Tag Archives: Beetle

Stenocorus meridianus Monster Bug!

This animal is ginormous. Okay it is about an inch long not counting the legs and antennae but it is still the biggest beetle that I am going to see today. (An inch is pretty big for a beetle, you wouldn’t get this in a matchbox) It’s a monster.

Variable Longhorn BeetleThis is an animal called the Variable Longhorn Beetle. It is called Variable because there is a lot of colour variation mostly from brown to black in different degrees. This one is a female. There is a colour difference between the sexes, the prothorax is black in the female and brown in the male.

Prothorax – The first segment of the thorax (the first bit behind the head)

Anyway don’t ask me to get you a male. They are supposed to be quite common but this is only the second one that I have ever seen. Flight time is May/June and just about over so this was a lucky spot. Variable Longhorn Beetle

Variable Longhorn Beetle

Variable Longhorn Beetle

Variable Longhorn Beetle

Variable Longhorn BeetleIt would make a very nice snack for a Blackbird. You could feed your family with one of these. 🙂

 

The Swollen-thighed Beetle

Oedemera nobilis. I don’t know how it came by the ridiculous name of “Swollen-thighed Beetle” I would have called it the “Swept-elytra Beetle” or something more descriptive. The female hasn’t got swollen thighs.

Male Swollen-thighed Beetle

Male Swollen-thighed Beetle

Male Swollen-thighed Beetle

Male Swollen-thighed Beetle

Male Swollen-thighed BeetleSo that is the male Swollen-thighed Beetle. That was nearly two weeks ago and since then I have been searching for a female. In the end I had to invent Spear Thistles just to get her attention.

And it is the elytra and not the thighs that identify this animal, the open and pointed wing cases. Technically she should be green but this one is getting on a bit (Just like me, she used to be green)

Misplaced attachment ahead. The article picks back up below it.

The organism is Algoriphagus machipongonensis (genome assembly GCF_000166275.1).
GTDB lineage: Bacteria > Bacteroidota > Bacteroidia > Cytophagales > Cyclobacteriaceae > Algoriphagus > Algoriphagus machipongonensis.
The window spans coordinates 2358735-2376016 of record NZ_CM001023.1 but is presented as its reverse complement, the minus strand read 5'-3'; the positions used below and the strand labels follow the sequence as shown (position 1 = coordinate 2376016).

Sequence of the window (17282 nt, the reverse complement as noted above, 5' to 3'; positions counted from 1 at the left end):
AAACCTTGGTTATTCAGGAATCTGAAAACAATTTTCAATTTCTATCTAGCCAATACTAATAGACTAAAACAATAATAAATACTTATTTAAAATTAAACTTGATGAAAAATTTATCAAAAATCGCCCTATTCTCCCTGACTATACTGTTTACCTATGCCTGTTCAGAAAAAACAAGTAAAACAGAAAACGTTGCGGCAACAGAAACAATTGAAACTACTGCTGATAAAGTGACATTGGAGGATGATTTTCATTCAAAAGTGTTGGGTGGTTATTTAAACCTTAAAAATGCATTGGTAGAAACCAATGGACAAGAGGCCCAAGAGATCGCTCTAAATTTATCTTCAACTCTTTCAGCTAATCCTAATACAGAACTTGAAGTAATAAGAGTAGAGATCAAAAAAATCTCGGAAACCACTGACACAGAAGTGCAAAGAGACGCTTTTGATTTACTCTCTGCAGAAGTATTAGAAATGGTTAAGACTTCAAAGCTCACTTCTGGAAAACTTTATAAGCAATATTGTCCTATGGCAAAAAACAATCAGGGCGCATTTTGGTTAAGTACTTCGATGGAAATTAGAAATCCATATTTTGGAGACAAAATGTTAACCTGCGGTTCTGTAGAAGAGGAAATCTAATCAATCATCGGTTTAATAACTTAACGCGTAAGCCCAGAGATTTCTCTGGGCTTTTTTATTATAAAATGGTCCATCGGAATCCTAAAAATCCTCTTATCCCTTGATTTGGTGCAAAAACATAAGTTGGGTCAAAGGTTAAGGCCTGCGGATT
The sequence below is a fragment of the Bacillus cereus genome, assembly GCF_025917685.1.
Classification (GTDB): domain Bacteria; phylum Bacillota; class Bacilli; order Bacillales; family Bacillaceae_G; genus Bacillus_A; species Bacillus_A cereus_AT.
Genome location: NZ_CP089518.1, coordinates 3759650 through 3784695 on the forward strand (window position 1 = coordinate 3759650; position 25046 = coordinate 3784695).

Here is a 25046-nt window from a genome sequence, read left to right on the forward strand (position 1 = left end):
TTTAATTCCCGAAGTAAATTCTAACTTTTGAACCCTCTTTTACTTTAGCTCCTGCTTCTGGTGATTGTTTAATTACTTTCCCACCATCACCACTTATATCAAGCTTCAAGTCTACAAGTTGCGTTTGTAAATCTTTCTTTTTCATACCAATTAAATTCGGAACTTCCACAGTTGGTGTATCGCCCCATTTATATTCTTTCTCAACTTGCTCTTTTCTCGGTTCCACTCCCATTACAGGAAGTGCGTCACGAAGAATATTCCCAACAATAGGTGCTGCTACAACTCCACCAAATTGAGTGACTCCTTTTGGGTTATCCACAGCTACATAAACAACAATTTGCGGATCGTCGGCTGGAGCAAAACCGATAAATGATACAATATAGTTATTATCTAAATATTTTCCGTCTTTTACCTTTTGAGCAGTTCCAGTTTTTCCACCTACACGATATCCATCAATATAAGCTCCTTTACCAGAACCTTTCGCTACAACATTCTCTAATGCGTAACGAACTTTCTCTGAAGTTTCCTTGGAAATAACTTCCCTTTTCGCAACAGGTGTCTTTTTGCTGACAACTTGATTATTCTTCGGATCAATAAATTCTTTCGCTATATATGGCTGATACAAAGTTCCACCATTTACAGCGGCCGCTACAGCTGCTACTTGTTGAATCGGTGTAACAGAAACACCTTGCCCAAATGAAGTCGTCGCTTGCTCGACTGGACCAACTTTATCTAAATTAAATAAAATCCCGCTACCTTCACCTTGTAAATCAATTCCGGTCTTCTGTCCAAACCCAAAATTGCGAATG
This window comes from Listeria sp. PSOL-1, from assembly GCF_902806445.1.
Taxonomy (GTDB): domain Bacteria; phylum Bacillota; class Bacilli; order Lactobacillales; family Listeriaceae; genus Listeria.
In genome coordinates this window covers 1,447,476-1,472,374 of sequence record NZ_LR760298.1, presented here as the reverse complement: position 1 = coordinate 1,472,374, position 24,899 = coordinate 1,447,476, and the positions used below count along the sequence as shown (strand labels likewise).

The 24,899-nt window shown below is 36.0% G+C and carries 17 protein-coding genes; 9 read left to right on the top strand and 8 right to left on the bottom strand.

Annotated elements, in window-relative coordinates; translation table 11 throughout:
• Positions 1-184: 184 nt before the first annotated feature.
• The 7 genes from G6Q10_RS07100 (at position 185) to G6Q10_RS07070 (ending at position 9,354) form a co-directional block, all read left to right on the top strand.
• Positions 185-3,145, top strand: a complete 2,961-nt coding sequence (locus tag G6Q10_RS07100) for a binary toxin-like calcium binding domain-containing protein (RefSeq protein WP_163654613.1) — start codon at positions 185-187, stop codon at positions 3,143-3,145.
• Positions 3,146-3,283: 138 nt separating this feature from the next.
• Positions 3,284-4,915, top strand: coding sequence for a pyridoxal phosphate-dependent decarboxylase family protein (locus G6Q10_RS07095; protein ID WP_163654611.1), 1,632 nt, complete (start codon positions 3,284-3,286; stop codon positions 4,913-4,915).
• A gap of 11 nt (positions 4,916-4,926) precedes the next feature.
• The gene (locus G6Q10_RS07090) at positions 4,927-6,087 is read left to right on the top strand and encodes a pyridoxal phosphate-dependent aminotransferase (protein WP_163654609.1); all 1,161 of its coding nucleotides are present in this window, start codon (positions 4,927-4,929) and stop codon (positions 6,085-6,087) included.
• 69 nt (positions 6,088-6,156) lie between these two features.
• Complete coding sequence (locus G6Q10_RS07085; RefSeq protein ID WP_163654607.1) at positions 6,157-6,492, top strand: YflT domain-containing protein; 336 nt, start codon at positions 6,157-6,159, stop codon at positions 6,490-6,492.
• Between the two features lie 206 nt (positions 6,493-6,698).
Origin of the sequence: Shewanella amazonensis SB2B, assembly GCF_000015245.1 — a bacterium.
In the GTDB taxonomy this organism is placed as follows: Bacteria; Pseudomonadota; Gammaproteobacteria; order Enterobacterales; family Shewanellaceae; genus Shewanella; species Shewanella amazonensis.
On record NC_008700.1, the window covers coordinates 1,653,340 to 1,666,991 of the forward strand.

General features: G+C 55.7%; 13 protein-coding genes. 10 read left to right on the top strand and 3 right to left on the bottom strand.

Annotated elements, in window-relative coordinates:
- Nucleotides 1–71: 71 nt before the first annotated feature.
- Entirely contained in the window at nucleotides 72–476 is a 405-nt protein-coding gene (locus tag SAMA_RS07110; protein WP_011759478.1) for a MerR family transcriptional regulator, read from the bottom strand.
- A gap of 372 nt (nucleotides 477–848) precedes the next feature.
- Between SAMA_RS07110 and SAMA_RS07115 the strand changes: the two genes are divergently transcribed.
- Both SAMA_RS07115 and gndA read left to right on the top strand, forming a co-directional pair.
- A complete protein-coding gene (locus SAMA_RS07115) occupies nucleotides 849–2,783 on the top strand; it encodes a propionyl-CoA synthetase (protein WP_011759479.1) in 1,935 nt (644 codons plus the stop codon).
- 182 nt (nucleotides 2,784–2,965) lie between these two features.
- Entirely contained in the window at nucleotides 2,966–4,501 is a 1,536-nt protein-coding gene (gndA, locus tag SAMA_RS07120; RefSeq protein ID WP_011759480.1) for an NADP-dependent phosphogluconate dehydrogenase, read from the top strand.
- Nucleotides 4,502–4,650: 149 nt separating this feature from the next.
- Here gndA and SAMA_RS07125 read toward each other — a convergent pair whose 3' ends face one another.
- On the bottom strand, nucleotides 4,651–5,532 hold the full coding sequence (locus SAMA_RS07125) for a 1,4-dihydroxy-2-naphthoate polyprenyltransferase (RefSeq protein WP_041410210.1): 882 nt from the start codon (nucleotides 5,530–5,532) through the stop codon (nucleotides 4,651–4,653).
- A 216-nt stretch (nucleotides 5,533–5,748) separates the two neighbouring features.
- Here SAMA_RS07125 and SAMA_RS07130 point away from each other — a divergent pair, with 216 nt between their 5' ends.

Female Swollen-thighed Beetle

Female Swollen-thighed Beetle

Female Swollen-thighed Beetle

Female Swollen-thighed Beetle

Female Swollen-thighed BeetleSo these are about now. Keep your eyes open for a little green beetle and if it has got open and pointed elytra then you will know that it is a Swollen-thighed Beetle.

Beautiful Redhead

This is a post about the Red–headed Cardinal Beetle, a black beetle with a red head. Apparently this beetle is often confused with the Lily Beetle (Black head) and the Black-headed Cardinal Beetle (Black head) so a key identification feature to look for in the Red-headed Cardinal Beetle is a red head.

Red-headed Cardinal BeetleI took these pictures a few days ago and I was holding out for a few more before I posted them but since then it has rained steadily every day.

You should be able to find them easily if you live in the UK. They like to sunbathe on leaves in the hedgerow or woodland edge and they are easy to spot, large and red, the phrase “like a sore thumb” comes to mind. But a sunny day would be best.

They are fun and they want to be photographed.

Red-headed Cardinal Beetle Red-headed Cardinal Beetle Red-headed Cardinal BeetleThey like to tease. When they are thinking about flying they open their elytra very, very slowly.

Red-headed Cardinal Beetle Red-headed Cardinal Beetle Giving you plenty of time to line up the shot.Red-headed Cardinal Beetle(The elytra are hardened fore wings, beetles have four wings like most insects but the front pair harden into wing cases)

When they do fly they don’t go very far, often just to the next leaf.

Red-headed Cardinal Beetle Red-headed Cardinal Beetle Red-headed Cardinal Beetle 11I get so frustrated when a beetle just stands there and won’t move.

“Go on then, take lots of pictures. I’m interesting.”

Red-headed Cardinal BeetleSo I love this little fellow.

Red-headed Cardinal BeetleRed-headed Cardinal Beetle, Pyrochroa serraticornis. A large red beetle with black legs and black toothed antennae it also has a red head. It is a predator catching other insects as they fly past. It is quite poorly camouflaged and I am guessing that it’s colour is intended as a warning to birds that it probably tastes bad or is poisonous. It flies from early May until the end of July.

Pyrochroa serraticornis

Nothing you can sing that can’t be sung

They are Weevils.

1

2

3

4

5

6

7They are Weevils called Liophloeus tessulatus.

They don’t have a common name. I always think that it is sad when an insect doesn’t have a common name, it means that they have never made an impact and nobody has really noticed them. There is no folk lore. No villagers ever walked down a country lane commenting, “There’s a lot of those little Smut Bugs about this year,” “Yes, they say that plenty of Smut Bugs mean we are in for a good harvest.”

Oh well.